Paul’s mention of “covenants” and “promises” raises the issue of their content. Since he offers no qualifications, all dimensions of the covenants and promises as explained in the prophets are probably in view. No indication exists that only salvation blessings are intended or that physical and national aspects have been spiritualized or made into something else.
Vlach sees future “physical and national” blessing for Israel in the Old Testament. Here is where your eschatology is going to affect your reading of Romans 9-11. Are there promises to Israel, prophesied in the Old Testament, that are yet to be fulfilled? Or have they all been fulfilled in Christ? However you answer these questions, you are going to bring those answers to Romans 9:4-5. But Romans 9:4-5 will not, by itself, give you those answers.
Another item on the list is “the worship” (ESV), or “the service of God” (NKJV), or “the temple worship” (NIV). All these are translations of the Greek word latreia. Vlach sees here hints of something great:
Paul’s use of “temple service” reveals implications for national Israel since the temple is linked to Jerusalem and the land of Israel.
Since the latreia (still) belongs to Israel, does that mean Israel will build another temple? Well, if you already think that Ezekiel 40-48 describes this future temple in detail, and that 2 Thessalonians 2:1-4 predicts that the “man of sin” will sit in it, then why not? Vlach references these, as well as other passages that “link Jerusalem and temple service with new covenant conditions when Israel is restored” (Isaiah 2:2-4; Jeremiah 33:14-18; Zechariah 14:16).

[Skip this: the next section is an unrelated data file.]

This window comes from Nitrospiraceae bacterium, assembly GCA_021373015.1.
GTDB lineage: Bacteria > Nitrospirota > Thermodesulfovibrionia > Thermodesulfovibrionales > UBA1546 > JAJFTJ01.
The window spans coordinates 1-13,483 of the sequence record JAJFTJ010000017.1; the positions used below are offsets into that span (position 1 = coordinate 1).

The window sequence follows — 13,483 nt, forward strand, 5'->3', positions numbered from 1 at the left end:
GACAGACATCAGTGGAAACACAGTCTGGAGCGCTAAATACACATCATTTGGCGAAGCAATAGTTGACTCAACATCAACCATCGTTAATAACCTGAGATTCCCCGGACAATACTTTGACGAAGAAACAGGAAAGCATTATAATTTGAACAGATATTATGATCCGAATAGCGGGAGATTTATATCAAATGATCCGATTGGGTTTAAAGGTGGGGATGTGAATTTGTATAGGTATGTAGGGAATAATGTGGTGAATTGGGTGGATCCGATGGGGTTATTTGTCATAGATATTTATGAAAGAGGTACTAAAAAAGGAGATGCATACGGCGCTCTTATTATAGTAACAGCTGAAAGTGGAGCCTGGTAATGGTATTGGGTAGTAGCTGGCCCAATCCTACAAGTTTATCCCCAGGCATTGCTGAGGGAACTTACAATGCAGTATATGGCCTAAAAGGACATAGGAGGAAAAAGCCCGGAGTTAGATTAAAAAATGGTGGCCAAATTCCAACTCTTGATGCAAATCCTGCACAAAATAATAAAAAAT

On the other hand, if this is not how you interpret those passages, Romans 9:4-5 is not going to change your mind.
Gifts and Calling Irrevocable
Romans 11:29 says, “For the gifts and the calling of God are irrevocable.” According to Vlach, this points back to the list of gifts we have been considering:
“Gifts” is plural and likely refers to the eight privileges mentioned in 9:4-5.
Is this possible? Romans 9:4-5 and Romans 11:29 are far away from each other. Would Paul still have that list in mind, and would he expect his readers to?
I think so. Look at where these two passages are found: the beginning and the end of this extended teaching. Also, the “fathers” are in that opening list of gifts, and Paul mentions them again at the end, saying that the Israelites are “beloved for the sake of their forefathers” (Romans 11:28 ESV).
I do think Romans 11:29 refers specifically to Romans 9:4-5. But no matter how you define the gifts, you have to reckon with the Paul’s word “irrevocable” and its implications (“For the gifts and the calling of God are irrevocable”).
As for the list found in Romans 9:4-5, and what it would look like for these gifts and calling to be restored, I think Vlach pushes things further than the text can carry them.
Your view of eschatology will affect your reading, as I think it does with Vlach. If you are already leaning toward historic premillennialism, you are likely to read Romans 9:4-5 in that light. But you cannot get historic premillennialism out of Romans 9:4-5.
 Three Views on Israel and the Church: Perspectives on Roman 9-11 – kindle location 2448
 Three Views – kindle location 2441
 Three Views – kindle location 365
 Three Views – kindle location 373
 Three Views – kindle location 398
 Three Views – kindle location 869